It is not that the leaders were inherently bad people. In fact, in our passage this weekend, we will see some of the Pharisees (the main group of Jesus’ opposition) coming to warn him. The leaders are not automatically evil – they are just entrusted with upholding the status quo. The problem with Jesus is that he did not come to keep the world as it is – he came to turn it upside down.

How? By healing the sick and the outcast. By welcoming sinners and tax collectors. By preaching radical love. By breaking the laws that keep people from getting the help they need to live. By calling out the powers that be for the way the system continues to hurt people.

None of that maintains the way things are.

Recently, one of my Catholic colleagues pointed out that there are many, even within the church, who get angry when pastors, teachers, and other followers of Christ speak out about racism, poverty, violence, and injustice. They see these things as “too political.” He suggests that all of us should use this Lent to reflect upon “the fact that Jesus was executed as an enemy of the state” (Daniel P. Horan, OFM).

Jesus did not spend his life focused on “spiritual matters.” He cared about the ways that the “rubber meets the road,” so to speak. He focused on life getting better, more full, more complete in this world. The next world is merely an extension of the Kingdom – not an end goal we should use to set up our trajectory.

The question that Lent and Holy Week asks us to come to grips with is this: are we truly following in Christ’s footsteps? It is not an easy path. It is fraught with danger and discomfort. But Christ reigns now. God’s Kingdom is today. We need only open our eyes and ears to find it – and then use our hands and feet to follow on Christ’s own road.

Blessings,     Janie

We are dust…

… you are dust, and to dust you shall return. (Genesis 3:19)

Today is Ash Wednesday – the very first day in the forty-day season of Lent. The season offers us the opportunity to consider who we are as we grapple with the reality of all that our God truly is. For, as Martin Luther himself said, it is only when we face God’s grace upon the cross that we can understand the gravity of our own sin.

There is much truth-telling in today’s narrative. We, as the body of Christ, gather together to mark our bodies with an outward symbol of our fallen nature. It is an express contradiction to the “high and mighty” notions that surround Christian culture. And it is something that I am certain much of the world finds refreshing.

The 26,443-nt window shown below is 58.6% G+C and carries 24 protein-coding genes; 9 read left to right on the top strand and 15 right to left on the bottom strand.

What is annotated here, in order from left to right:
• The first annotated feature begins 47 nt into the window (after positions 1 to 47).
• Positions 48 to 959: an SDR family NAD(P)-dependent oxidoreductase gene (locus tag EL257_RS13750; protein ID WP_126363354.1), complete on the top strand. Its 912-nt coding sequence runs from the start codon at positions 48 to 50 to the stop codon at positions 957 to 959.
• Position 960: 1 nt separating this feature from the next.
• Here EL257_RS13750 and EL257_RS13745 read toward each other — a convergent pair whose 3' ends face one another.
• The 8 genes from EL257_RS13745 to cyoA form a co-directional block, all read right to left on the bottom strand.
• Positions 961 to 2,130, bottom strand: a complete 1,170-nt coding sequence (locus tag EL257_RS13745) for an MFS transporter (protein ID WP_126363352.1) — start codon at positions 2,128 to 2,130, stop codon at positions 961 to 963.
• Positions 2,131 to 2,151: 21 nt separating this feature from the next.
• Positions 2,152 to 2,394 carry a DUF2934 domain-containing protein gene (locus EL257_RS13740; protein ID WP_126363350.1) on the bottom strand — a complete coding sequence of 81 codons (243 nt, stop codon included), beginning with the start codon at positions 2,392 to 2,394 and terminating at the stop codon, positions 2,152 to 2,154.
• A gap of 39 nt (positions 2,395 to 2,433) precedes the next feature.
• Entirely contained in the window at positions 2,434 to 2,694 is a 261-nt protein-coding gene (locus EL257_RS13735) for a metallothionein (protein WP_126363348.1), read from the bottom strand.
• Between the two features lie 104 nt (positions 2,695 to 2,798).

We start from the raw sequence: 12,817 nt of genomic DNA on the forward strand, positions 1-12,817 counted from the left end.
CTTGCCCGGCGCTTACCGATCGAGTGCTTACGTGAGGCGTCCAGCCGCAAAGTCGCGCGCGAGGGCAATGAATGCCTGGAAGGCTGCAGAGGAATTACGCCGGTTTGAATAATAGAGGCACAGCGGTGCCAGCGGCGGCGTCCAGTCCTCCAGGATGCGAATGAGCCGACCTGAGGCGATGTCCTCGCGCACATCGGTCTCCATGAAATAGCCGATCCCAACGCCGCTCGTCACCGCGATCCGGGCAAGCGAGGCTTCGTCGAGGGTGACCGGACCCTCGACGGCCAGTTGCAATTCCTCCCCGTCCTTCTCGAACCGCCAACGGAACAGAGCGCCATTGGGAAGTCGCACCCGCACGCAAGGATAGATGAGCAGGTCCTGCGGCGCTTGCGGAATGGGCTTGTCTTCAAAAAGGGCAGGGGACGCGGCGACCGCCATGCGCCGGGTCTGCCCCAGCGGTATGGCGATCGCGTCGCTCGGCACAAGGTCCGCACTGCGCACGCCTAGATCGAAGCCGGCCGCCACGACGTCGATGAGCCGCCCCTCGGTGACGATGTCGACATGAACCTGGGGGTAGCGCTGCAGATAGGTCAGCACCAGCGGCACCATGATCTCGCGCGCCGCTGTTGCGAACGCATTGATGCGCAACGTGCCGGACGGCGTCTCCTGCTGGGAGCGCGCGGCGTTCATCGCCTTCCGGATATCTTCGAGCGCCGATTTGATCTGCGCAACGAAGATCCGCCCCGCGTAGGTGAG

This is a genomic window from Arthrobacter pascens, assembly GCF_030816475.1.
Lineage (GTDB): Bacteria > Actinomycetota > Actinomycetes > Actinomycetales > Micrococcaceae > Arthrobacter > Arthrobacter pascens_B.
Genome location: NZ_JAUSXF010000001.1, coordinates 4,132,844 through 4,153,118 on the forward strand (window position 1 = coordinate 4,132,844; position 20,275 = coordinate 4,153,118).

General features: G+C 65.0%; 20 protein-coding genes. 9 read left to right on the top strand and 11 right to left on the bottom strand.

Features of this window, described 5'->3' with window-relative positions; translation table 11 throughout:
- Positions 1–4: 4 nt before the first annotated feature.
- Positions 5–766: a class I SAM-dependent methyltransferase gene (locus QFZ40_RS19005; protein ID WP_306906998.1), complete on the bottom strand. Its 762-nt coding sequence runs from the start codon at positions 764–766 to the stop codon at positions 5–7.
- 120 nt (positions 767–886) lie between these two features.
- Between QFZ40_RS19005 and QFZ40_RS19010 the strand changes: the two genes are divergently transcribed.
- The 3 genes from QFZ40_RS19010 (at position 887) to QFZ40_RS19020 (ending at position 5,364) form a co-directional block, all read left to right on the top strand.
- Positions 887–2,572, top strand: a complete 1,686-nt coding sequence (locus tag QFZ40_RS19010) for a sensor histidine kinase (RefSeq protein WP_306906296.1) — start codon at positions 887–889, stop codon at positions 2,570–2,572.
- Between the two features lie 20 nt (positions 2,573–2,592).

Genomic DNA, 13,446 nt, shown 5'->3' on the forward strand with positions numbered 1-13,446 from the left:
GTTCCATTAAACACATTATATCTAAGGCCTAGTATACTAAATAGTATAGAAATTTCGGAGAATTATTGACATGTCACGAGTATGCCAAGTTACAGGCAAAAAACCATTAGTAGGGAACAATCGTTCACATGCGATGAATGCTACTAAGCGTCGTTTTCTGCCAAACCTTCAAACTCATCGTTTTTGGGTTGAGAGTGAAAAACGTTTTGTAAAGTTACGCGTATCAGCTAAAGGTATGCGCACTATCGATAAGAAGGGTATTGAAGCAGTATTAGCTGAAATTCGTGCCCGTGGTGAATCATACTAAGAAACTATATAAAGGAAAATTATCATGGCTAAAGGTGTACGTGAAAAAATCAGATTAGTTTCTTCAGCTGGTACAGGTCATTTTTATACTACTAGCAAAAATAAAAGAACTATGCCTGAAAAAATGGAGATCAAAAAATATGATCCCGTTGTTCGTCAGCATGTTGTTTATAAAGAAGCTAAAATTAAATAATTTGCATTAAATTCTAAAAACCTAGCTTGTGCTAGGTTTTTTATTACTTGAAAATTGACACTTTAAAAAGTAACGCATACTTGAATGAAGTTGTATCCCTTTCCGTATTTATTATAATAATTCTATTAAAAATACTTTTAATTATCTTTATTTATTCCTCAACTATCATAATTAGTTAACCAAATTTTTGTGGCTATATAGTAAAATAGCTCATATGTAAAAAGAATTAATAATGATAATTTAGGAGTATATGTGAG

Because we are not perfect. Though we are blessed beyond measure, none of us, as individuals or as families of faith, truly lives up to all that God has called us to. We fail. We fall down. We burn ourselves and our world to ashes. Sometimes literally.

Confession of our brokenness  is essential to finding ourselves on the journey.

Yet, there is another truth that is just as important: all of creation (the entire universe) is quite literally made of stardust. Scientists have helped us to understand that all matter is this specific form of “dust” at its most basic elemental level. We are literally all made from dust – from the Biblical and scientific perspective.

And in case you missed it, there are some pretty incredible things made from that same dust. Galaxies. Mountains. Stars. Oceans. Creatures great and small. Planets. You.

Even as we confess our fallenness this day, let us not forget that in the beginning, God drew us up out of the dust, called us good, and breathed life into us. You may have fallen short. You are probably not everything you could be.  However, you are still a beautiful, wonderful and incredible creation of God. Whoever you are. In whatever way you were made.

So yes, confess that we are dust and to dust we shall return. Then, in the following sentence, affirm our thanksgiving that our God makes amazing things out of dust (be it of the earthly or starry variety). Why? Because God is Love. And Love will always want love to grow until it encompasses all that is.

Or maybe, Love will keep reaching out until all that is realizes that we are already part of that same Love. Because in our end is our beginning. We are dust. Broken, yes. But also beloved, fearfully and wonderfully made dust. Thanks be to God.

Blessings,   Janie


Suddenly they saw two men, Moses and Elijah, talking to him. They appeared in glory and were speaking of his departure, which he was about to accomplish at Jerusalem.  (Luke 9:30-31)

This coming weekend we will celebrate Transfiguration Sunday. It is the final Sunday in the liturgical calendar before we enter the season of Lent next week. In addition to being an opportunity to remind our younger generations that Jesus transfigured long before Star Wars made it cool, this Sunday gives us an essential turning point in our journey.

It is here that we find ourselves turning to face Jerusalem. In the light of Christ’s luminescent appearance we can already see the shadow of the cross looming on the horizon. The world has changed. Christ’s ministry is shifting. The end is coming – an end that is only the beginning of a much bigger transformation.

The disciples, as per their usual modus operandi, miss what is actually happening. They want to stay on the mountain and keep Christ as he is. Keep him in a box, and Moses, and Elijah. Because when God’s work really gets going, our lives cannot remain as they have been.

Though we cannot know what our own future will hold, what we do know is that just as God walked with Jesus on the road to Calvary and beyond, so God also walks with us into the future. There is new life coming. There is transformation already occurring in our midst. The question we must face is: will we welcome it?

Blessings,     Janie